The words of psychopathic murderers match their personalities, which reflect selfishness, detachment from their crimes and emotional flatness, says Jeff Hancock, Cornell professor of computing and information science, and colleagues at the University of British Columbia in the journal Legal and Criminological Psychology.

Hancock and his colleagues analyzed stories told by 14 psychopathic male murderers held in Canadian prisons and compared them with 38 convicted murderers who were not diagnosed as psychopathic. Each subject was asked to describe his crime in detail. Their stories were taped, transcribed and subjected to computer analysis.

Psychopaths used more conjunctions like “because,” “since” or “so that,” implying that the crime “had to be done” to obtain a particular goal.

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On Living As A Real-Life Psychopath

americanpsycho2Wondering what it would be like to walk in Patrick Bateman’s shoes? From author Jon Ronson, a letter he received in response to The Psychopath Test, his much-talked-about book published a couple months ago, from a young psychopath (who felt no or guilt or emotion, but an overwhelming urge to prey on others). Can you empathize?

I just saw your interview on Australia’s ABC 7:30 report on ‘The Psychopath Test’ and wanted to share my experience. I hope that it can remain confidential for the time being, seeing as it is quite personal.

But, when I was 19 (I’m 26-27 now) I went into long-term therapy – for psychopathy.

My case was rather unusual in that I self-referred. The mental health agency had not had a walk-in of this kind before. In the lead up, I had found myself becoming overwhelmed with a predatorial instinct that I could not shake – I’d sit, watching crowds of people go by, driven to mania by what I saw as their limitless inferiorities.

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Jon Ronson on How to Spot A Psychopath (Video)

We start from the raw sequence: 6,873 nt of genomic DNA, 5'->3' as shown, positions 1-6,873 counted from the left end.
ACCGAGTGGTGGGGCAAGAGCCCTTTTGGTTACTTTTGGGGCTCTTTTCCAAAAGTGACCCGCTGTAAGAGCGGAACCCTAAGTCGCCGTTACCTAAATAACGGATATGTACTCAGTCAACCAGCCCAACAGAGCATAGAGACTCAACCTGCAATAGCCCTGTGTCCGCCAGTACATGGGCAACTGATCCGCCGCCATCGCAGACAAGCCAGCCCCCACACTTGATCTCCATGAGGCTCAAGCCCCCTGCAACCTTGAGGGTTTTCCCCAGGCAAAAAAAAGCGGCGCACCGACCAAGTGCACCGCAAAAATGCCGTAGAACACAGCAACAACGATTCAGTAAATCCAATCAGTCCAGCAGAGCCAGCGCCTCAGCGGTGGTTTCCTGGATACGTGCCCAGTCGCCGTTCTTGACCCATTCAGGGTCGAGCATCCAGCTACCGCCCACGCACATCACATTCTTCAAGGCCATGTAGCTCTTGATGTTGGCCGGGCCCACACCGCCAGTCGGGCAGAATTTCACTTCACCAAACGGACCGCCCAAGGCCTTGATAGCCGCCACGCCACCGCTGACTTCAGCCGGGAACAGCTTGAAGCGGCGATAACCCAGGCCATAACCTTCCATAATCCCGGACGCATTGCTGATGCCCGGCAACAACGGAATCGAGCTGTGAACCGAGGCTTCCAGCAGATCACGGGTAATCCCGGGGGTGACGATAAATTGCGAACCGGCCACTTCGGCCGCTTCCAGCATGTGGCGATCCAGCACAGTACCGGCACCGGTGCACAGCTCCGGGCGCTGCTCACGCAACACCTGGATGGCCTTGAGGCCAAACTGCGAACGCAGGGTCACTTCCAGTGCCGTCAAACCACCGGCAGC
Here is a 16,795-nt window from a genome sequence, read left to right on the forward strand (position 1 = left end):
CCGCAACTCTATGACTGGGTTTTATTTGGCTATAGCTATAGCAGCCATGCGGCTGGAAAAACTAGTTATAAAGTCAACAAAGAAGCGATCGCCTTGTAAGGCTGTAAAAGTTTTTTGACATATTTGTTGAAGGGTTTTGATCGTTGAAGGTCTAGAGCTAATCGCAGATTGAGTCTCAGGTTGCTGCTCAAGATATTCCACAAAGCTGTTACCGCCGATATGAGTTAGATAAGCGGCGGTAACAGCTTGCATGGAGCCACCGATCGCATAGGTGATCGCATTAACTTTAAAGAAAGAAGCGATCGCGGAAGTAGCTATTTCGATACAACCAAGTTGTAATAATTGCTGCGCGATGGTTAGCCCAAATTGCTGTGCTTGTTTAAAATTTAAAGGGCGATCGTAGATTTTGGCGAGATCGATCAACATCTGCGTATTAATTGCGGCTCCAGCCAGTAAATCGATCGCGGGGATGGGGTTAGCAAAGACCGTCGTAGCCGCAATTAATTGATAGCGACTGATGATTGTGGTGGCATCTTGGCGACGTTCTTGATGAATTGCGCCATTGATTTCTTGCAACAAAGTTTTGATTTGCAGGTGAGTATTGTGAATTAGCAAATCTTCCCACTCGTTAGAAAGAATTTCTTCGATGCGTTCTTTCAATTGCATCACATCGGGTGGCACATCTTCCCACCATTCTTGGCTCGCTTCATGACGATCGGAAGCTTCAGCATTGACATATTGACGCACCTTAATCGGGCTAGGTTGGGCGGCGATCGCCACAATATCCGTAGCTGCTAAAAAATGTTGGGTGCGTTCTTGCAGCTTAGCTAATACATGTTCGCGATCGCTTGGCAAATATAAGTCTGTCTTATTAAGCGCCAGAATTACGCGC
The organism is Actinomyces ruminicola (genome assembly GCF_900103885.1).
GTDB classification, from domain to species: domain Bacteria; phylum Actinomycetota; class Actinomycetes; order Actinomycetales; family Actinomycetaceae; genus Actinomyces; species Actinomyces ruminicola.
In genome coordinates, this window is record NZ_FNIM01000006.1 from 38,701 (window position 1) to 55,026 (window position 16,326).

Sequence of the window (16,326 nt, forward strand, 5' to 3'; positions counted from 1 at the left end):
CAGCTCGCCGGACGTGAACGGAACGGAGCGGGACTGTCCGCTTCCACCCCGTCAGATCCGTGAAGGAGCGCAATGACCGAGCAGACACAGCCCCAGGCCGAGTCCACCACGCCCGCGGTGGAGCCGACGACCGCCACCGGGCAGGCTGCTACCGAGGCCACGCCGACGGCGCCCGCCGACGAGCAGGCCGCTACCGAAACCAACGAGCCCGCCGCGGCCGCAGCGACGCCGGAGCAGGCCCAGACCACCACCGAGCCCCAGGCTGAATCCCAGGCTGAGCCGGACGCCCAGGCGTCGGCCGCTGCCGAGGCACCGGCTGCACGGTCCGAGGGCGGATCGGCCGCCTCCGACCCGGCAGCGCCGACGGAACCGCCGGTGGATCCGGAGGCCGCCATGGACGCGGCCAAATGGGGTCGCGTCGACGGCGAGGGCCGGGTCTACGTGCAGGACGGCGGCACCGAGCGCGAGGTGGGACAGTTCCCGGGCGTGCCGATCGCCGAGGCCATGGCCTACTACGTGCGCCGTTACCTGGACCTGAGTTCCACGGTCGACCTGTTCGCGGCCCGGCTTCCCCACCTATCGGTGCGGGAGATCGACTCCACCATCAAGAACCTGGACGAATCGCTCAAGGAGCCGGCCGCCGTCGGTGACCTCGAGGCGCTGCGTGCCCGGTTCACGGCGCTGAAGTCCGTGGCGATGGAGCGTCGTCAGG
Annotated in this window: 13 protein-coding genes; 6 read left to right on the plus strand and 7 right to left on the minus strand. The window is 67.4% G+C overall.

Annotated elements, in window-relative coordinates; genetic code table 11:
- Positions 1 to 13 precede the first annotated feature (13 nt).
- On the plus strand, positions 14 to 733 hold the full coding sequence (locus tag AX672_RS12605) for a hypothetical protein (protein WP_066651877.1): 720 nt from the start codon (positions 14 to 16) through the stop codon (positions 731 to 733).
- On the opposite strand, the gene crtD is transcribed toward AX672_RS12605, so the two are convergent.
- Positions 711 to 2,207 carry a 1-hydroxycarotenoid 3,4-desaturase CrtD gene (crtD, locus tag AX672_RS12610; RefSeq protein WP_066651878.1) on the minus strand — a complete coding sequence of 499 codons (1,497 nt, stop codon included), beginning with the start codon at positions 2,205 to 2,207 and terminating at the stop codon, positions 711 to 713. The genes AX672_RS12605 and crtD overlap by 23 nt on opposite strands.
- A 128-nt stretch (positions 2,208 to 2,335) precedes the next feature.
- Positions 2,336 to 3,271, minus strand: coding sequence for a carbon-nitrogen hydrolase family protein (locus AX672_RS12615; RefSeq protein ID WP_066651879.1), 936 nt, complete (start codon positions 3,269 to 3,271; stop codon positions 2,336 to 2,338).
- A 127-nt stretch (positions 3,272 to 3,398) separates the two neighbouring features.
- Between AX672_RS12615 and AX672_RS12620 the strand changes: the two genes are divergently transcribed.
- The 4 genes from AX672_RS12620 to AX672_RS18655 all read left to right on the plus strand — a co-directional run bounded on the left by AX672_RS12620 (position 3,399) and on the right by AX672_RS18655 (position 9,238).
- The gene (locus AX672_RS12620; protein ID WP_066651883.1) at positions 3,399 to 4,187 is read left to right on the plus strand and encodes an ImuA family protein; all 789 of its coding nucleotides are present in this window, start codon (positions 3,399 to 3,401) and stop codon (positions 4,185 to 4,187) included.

American PsychoThe Guardian has an excerpt of Jon Ronsom’s new book The Psychopath Test:

It was visiting hour at Broadmoor psychiatric hospital and patients began drifting in to sit with their loved ones at tables and chairs that had been fixed to the ground. They were mostly overweight, wearing loose, comfortable T-shirts and elasticated sweatpants. There probably wasn’t much to do in Broadmoor but eat. I wondered if any of them were famous. Broadmoor was where they sent Ian Brady, the Moors murderer, and Peter Sutcliffe, the Yorkshire Ripper.

A man in his late 20s walked towards me. His arm was outstretched. He wasn’t wearing sweatpants. He was wearing a pinstripe jacket and trousers. He looked like a young businessman trying to make his way in the world, someone who wanted to show everyone that he was very, very sane. We shook hands.

“I’m Tony,” he said. He sat down.

“So I hear you faked your way in here,” I said. (Read More in the Guardian)

Ronson also created a video about his new project:

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Official Culture in America: A Natural State of Psychopathy?

Laura Knight-Jadczyk

Laura Knight-Jadczyk

Laura Knight-Jadczyk wrote back in 2003:

When I first moved abroad at the age of 21, I quickly realized that I was, like most Americans, abysmally ignorant with regard to politics. I discovered – to my great dismay – that in my host country, most of the average people around me – shopkeepers, hairdressers, taxi-drivers – knew more about what was going on in the USA and the rest of the world than I did; a LOT more! I had no IDEA of the things that were going on that were common knowledge to other peoples in the world. And here, it wasn’t simply a matter of having a different opinion than others. It was a matter of an almost complete lack of INFORMATION within the very country that promotes democracy as the rule of an “informed citizenry.” I realized with striking clarity exactly how ignorant I was at that point, and I admitted it to myself.

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Pathocracy: Is Civilization the Creation of Psychopaths?

Clinton Callahan, writing for Dissident Voice back in 2008:

I make the effort to share this information because it gives me, at last, a plausible answer to a long-unanswered question: Why, no matter how much intelligent goodwill exists in the world, is there so much war, suffering and injustice? It doesn’t seem to matter what creative plan, ideology, religion, or philosophy great minds come up with, nothing seems to improve our lot. Since the dawn of civilization, this pattern repeats itself over and over again.

The answer is that civilization, as we know it, is largely the creation of psychopaths. All civilizations, our own included, have been built on slavery and mass murder. Psychopaths have played a disproportionate role in the development of civilization, because they are hard-wired to lie, kill, cheat, steal, torture, manipulate, and generally inflict great suffering on other humans without feeling any remorse, in order to establish their own sense of security through domination.